Many seymouriamorphs had sharp, slightly curved, conical teeth and palatal fangs, suggestive of a predatory lifestyle. They also had labyrinthine marginal teeth, with Kotlassia having a small row of labyrinthine teeth on the palatine and transverse bones, forming an S-shaped row on each side. The tooth size decreases gradually from the internal naris farther away. Delving into their tooth structure, Kotlassia had the same kind of folds in the dentinal walls of their teeth as the typical labyrinthodont – such as Benthosuchus sushkini. Both Kotlassia and Benthosuchus had the same number of folds, and it is assumed that due to their vastly similar tooth structures that Kotlassia had the same order of change of their teeth as B. sushkini

The teeth of the Kotlassia are rather small, and they do not have any large tusks on the palatal bones of the skull or the lower jaw. The skull of the Kotlassia is generally short and wide, with the length of the skull being an average of 7.5 to 12.5 cm, and the width being 8.5 to 14 cm. The dermal bones which form the skull roof are similar to typical labyrinthodonts and are covered by a round-celled structure, with the round cells on some bones taking the shape of long furrows (parietal, jugal, quadratojugal, squamosal). The orbits are also quite far apart on the skull and are surrounded by 5 bones (ithe lacrimal, pre- and postfrontal, postorbital, and jugal, with the jugal being distinctly larger than the other 4), while the external naris is on the most anterior portion of the skull. There is also a large pineal opening. Additionally, the otic notch is so deep that it penetrates so far into the skull roof that there is no contact between the squamosal and tabular. The stapes of Kotlassia was a relatively small ossicle with a slightly thickened summit – which was directed towards the otic notch, assumingly united to a tympanic membrane—and wide base that is pierced by a small canal. The base of the stapes does not stay within the edges of the fenestra ovalis either, indicating that the interval between the edge of the paroccipital and stapes was covered by a cartilaginous operculum, similar to modern salamanders and frogs.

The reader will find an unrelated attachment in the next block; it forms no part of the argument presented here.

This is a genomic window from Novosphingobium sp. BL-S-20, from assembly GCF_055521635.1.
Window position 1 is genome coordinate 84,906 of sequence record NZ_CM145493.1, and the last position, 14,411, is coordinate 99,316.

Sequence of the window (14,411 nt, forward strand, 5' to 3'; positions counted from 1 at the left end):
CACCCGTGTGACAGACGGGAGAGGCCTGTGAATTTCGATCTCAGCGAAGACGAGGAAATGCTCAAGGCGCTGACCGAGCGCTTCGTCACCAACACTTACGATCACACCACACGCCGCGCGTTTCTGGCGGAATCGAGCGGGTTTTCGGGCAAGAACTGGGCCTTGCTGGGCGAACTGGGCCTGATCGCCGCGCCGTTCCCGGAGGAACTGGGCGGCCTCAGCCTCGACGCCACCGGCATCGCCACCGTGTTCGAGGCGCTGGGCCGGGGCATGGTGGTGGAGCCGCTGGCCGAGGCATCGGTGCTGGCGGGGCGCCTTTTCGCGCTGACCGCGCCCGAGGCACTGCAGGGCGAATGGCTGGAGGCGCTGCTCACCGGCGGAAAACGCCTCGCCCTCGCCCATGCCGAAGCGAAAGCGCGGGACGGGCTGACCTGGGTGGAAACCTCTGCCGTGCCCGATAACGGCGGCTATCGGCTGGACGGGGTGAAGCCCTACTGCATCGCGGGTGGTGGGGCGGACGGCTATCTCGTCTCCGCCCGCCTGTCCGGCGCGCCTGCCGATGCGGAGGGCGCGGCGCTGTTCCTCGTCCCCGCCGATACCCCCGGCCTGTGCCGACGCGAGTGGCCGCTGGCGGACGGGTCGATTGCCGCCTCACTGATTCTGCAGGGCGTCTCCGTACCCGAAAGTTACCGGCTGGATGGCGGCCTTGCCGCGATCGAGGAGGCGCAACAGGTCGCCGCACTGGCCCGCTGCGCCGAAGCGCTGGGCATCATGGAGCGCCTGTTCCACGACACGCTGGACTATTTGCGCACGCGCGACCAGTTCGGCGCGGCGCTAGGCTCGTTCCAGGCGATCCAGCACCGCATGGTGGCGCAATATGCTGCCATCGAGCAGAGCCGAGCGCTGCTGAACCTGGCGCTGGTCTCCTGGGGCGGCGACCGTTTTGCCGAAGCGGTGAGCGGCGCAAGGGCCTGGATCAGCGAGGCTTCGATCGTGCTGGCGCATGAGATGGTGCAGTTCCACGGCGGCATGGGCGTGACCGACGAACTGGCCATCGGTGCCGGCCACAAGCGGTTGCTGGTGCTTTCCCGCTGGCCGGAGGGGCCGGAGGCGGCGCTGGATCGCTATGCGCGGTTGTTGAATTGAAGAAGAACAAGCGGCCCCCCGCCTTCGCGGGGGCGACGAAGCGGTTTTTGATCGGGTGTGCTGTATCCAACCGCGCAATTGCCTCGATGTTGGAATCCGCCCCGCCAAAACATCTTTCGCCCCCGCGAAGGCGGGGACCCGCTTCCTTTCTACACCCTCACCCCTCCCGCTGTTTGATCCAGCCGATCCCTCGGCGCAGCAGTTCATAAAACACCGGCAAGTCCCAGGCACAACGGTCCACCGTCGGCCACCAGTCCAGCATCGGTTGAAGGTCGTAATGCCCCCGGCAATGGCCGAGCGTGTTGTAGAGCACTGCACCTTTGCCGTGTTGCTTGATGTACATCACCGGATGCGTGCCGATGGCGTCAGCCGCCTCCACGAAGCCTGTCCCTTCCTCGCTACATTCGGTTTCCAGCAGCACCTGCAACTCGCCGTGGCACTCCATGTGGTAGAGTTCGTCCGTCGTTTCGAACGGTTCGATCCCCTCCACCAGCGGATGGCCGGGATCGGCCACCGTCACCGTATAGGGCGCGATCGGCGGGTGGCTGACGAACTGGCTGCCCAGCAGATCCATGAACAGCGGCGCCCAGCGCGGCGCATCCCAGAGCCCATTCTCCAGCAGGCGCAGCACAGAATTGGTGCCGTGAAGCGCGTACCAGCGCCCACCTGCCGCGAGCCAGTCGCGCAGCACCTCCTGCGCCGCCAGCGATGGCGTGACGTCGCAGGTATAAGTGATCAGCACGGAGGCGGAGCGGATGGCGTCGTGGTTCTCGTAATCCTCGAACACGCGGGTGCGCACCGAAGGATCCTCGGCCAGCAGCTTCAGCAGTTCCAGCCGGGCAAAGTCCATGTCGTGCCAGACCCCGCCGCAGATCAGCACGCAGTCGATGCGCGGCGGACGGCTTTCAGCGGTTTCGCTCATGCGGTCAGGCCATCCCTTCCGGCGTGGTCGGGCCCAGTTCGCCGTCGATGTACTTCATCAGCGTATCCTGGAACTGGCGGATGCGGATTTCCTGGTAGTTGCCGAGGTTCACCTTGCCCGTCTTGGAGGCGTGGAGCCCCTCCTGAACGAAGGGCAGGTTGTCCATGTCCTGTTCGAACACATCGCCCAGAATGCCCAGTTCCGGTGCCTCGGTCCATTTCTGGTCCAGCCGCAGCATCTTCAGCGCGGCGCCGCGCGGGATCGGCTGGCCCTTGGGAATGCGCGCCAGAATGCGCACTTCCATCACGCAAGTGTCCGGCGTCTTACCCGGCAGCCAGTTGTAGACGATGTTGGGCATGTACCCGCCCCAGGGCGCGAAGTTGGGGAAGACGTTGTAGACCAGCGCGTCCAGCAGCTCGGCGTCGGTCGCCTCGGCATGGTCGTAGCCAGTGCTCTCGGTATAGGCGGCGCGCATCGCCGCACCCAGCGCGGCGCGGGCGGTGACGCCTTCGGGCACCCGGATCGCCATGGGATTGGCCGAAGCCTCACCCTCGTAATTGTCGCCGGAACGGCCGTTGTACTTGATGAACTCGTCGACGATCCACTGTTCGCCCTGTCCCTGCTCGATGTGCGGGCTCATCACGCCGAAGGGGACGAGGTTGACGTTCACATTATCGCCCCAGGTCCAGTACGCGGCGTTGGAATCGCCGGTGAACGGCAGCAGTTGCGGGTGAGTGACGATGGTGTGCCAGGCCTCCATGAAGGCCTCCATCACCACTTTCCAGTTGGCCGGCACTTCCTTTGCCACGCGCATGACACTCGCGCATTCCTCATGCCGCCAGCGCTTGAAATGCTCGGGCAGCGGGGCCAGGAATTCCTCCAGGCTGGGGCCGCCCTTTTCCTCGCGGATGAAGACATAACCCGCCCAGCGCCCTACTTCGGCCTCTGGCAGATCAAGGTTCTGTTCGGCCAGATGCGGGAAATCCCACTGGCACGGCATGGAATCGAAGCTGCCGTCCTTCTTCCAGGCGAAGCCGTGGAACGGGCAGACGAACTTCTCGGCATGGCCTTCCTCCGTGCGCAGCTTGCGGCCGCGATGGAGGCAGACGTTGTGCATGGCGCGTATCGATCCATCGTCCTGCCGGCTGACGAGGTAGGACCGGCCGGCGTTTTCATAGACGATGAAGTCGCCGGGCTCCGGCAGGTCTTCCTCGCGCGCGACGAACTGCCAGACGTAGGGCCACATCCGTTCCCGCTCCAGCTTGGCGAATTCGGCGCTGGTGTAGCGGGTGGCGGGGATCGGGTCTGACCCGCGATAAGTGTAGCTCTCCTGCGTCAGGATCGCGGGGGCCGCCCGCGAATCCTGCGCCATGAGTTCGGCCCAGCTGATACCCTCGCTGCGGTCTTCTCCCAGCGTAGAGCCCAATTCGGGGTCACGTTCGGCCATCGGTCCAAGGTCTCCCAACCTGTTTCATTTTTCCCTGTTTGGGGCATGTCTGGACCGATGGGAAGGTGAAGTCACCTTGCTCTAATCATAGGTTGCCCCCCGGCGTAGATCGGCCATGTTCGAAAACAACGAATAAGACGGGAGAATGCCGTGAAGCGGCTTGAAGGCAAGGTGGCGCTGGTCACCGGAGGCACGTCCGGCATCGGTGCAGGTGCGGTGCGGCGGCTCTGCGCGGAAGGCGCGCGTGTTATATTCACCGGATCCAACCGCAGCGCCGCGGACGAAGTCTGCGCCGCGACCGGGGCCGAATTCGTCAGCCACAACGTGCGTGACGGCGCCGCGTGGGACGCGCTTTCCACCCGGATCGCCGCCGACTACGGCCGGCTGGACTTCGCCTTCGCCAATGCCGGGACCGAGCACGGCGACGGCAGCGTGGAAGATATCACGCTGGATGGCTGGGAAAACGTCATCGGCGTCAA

Vertebrae and appendicular skeleton

Like Seymouria, Kotlassia has a long dorsal transverse process, deep on the anterior vertebrae and shorter posteriously. The body of the vertebra is amphicoelus (doubly concave) and a narrow canal for the notochord can be seen in the center. Additionally, the neural arches are completely fused with the centrum, with the neural spine being weakly developed.

In Kotlassia, the clavicle has a large prescapular process and is strongly expanded; the external surface where the prescapular process goes off is covered with the same round cellular sculptures as the dermal bones of the skull. After passing the ventral surface of the clavicle, the round cells gradually become transformed into elongated grooves. There is also a well-developed cleithrum behind the prescapular process. As for the ilium, ischium, and pubis of Kotlassia, they are completely ossified and entirely fused with each other. The tibia and femur of Kotlassia are relatively large and long, respectively, and since the metatarsal bones have not been preserved well, it is hard to accurately determine how many phalanges it had – but it has been hypothesized to be about 4.


This page was last updated at 2024-04-19 14:28 UTC. Update now. View original page.